BY RICKY MONTECILLO
October 25, 2017
Don’t confuse it with Quirino Province which is also in northern Luzon. The small municipality of Quirino in Ilocos Sur is a far flung barrio close to the boundary of Abra province. It is between the Mountain province and Cordillera.
Most probably you have not gone there. It is really off the beaten path. Away from the crowd and out of reach by tourists.
Actually we didn’t plan on going to Quirino. The plan was to go to Tubo, Abra but the winding roads from Candon to San Emilio somehow brought us to this sleepy town by the Abra river.
We were seven motocrazy riders belonging to the adventure seeking group The Long Riders. Restie, Randy, Ricky (me), Gaby, Eric, Limwel and Ambet. All of us riding big bikes and looking like tough guys with our gears and boots. In reality, we are just like little boys who want to getaway and get lost.
Quirino is such a discovery. It’s worth road trip to Ilocos Sur. The highways from Manila all the way to Ilocos are well paved.
We met at Km. 42 Petron gas station at the NLEX by 6:30 am. Had breakfast at Mcdo and then had a briefing by Restie. He also led a prayer for our safe travel.
In Candon, we took a turn towards San Emilio town. After riding for more than 6 hours, we were thinking of staying the night there. But it was still early so we rode on to see the Skyline.
Going there via the twisty mountain road, the weather became cooler as we went further up The Skyline is actually a view deck where one can have a bird’s eye view of the Quirino, Tubo mountains and the Abra river.
While we were enjoying the view and taking photos and selfies, the cool fog suddenly descended upon us and covered the sights at exactly 5pm as if saying that the place had closed for business.
The sun was fast setting and we had to move on to find a place to stay for the night. A local igorot fellow who was hanging out at the view deck pointed us to the town down by the Abra river. He said we can find a place to eat and sleep there.
When we reached the town, we asked a group of young girls where we could stay and one of them suggested for us to meet the Barangay Captain who happens to be her tatay. Jennifer told us to drive uphill to the poblacion and look for Kap Padao.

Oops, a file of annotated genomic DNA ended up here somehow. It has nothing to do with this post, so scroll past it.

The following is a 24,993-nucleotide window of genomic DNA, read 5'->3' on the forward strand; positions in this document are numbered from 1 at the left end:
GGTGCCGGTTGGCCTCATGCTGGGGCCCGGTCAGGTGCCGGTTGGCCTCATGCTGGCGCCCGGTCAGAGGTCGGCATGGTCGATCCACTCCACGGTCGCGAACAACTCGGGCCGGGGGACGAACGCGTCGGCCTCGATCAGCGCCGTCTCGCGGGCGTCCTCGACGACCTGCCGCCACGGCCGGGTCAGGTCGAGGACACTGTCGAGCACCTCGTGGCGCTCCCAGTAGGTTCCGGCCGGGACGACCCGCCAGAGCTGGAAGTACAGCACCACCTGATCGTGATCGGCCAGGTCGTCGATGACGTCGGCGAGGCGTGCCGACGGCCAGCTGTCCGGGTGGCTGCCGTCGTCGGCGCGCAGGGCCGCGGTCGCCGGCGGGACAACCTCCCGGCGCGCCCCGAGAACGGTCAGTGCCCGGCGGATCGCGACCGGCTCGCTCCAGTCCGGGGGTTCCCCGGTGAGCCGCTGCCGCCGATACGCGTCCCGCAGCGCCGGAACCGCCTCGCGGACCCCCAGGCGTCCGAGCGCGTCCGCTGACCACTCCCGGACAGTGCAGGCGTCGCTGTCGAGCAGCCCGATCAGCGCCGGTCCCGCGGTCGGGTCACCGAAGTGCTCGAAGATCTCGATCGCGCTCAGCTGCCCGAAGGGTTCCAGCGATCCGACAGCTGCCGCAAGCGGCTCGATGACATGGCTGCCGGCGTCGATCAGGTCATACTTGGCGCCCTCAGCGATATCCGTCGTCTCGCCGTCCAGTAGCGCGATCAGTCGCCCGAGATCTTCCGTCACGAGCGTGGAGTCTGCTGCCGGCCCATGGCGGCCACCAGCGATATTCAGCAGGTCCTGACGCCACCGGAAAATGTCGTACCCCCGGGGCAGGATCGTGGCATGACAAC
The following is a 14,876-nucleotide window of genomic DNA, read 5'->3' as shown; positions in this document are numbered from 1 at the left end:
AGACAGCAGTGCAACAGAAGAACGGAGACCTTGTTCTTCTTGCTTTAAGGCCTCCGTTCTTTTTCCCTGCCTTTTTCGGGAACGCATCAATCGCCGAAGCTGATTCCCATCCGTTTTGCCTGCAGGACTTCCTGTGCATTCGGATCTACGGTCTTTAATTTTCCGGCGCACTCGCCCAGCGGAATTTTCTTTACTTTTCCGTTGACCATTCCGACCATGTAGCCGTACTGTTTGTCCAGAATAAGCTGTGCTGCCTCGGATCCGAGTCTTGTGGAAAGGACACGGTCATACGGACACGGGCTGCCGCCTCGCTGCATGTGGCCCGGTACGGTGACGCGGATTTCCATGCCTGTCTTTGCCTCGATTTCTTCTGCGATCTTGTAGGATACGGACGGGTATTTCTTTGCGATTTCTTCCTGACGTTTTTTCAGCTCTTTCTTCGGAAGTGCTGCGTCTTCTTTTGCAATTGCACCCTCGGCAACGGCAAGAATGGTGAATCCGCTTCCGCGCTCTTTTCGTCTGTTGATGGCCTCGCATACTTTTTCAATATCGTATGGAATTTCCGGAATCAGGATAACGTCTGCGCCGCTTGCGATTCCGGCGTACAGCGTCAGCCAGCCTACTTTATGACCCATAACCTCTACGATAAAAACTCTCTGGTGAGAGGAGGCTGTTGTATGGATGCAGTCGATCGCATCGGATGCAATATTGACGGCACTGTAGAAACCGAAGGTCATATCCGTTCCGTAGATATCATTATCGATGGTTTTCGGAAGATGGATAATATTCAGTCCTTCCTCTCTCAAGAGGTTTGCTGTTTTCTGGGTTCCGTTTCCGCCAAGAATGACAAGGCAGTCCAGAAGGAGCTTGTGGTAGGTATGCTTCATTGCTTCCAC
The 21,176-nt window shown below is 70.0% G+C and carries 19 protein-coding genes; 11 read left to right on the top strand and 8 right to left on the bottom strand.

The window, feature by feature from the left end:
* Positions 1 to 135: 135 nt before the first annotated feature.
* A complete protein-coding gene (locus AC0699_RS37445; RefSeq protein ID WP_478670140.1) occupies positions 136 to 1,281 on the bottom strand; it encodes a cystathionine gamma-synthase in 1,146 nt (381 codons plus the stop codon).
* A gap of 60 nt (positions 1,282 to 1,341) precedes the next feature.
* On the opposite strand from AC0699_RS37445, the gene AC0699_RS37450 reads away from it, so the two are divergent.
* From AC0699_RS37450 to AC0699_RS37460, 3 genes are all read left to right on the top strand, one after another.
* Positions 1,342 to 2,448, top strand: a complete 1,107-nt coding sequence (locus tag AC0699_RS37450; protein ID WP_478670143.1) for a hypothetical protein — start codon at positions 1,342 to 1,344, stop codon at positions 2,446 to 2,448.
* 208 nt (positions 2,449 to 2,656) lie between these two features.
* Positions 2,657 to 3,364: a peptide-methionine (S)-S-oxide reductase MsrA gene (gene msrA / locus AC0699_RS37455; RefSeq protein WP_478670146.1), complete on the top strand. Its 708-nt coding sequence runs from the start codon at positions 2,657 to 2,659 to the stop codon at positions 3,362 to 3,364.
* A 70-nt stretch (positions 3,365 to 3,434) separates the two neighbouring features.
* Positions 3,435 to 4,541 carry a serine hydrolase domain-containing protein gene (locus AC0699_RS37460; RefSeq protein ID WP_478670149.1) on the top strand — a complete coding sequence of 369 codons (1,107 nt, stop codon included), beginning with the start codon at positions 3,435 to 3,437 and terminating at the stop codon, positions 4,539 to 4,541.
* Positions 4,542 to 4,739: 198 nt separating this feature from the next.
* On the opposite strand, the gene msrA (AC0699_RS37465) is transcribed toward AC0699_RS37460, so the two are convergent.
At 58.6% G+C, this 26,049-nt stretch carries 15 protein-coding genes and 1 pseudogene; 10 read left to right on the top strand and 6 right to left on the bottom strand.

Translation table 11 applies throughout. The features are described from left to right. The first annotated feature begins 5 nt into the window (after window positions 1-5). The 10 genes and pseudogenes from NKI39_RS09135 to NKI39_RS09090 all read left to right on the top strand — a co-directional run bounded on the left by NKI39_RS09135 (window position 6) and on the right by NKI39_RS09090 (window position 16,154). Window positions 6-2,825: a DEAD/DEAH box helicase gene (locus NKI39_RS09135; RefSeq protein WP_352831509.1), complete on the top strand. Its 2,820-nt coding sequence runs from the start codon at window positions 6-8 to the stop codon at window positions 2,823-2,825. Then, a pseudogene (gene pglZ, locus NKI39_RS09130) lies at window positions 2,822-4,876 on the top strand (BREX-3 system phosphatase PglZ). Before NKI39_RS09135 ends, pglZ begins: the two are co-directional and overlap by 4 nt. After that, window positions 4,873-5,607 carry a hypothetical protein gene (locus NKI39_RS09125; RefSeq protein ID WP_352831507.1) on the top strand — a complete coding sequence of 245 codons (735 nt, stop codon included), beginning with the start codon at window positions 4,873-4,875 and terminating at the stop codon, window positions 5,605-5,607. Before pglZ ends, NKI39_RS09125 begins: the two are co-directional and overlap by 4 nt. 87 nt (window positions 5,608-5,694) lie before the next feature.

The poblacion is small and as we reached the covered basketball court, we parked our bikes and Restie looked for Kap. His house was just down the road nearby and we met him together with other locals while they were gathered around a bon fire. They were cooking a newly slaughtered carabao.
Kap is a burly man in his 50s who seemed friendly but who doesn’t smile too much. Restie befriended everyone right away. A nice young fellow named Segundo told us that their place had a better waterfalls than Tubo. He said theirs had seven layers!
It was all it took for us to bite the bait and decide to spend the night right there at Kap’s place. He offered his place where we can pitch our tents while the others can use his brother’s house.
They also offered to be our guides to the Kayapa water falls and the hot springs.
Luckily, they had just slaughtered a carabao who broke a leg and they were cooking it to share with the townsfolks.
And so we gathered by the fire and sat with the men of Quirino as we partook of carabao meat and innards as side dish.We drank rounds of Ginebra San Miguel quatro quantos, the popular gin in the country, and we bonded like brothers into the night.
They said they felt honored to have us as guests and in their culture, they treat their guests as one of their own, assuring us of our safety and comfort during our stay. Such is the hospitality of the igorots in this town.
So what did we discover in this quiet simple town?
We learned that they plant rice not for commercial use but for their sustenance. They hoard their harvest and sell only the surplus, thus, assuring them that no one goes hungry.
We discovered Kayapa Waterfalls after hiking 2 hours through rice fields, forests and mountain trails. Segundo was right. Their water falls is majestic, its water pristine clear. Few visitors get to see it. It is certainly worth the trek.
There used to be hot springs in the other river. We also hiked to see it but even though the river was wonderful, the hot spring pools no longer exists.
There are still hot springs seeping through the river rockbeds but after massive eruption of the Mt. Pinatubo way back in 1990s, the pools of disappeared.
The people of Quirino wishes that someday more people will visit their hidden haven and bring some tourism activity. They hope for us to tell others of the beauty of Quirino.
We spent 2 nights in Quirino but before heading back home, we gave away some toys and other stuff to the children as our way of showing our appreciation, The Long Riders way.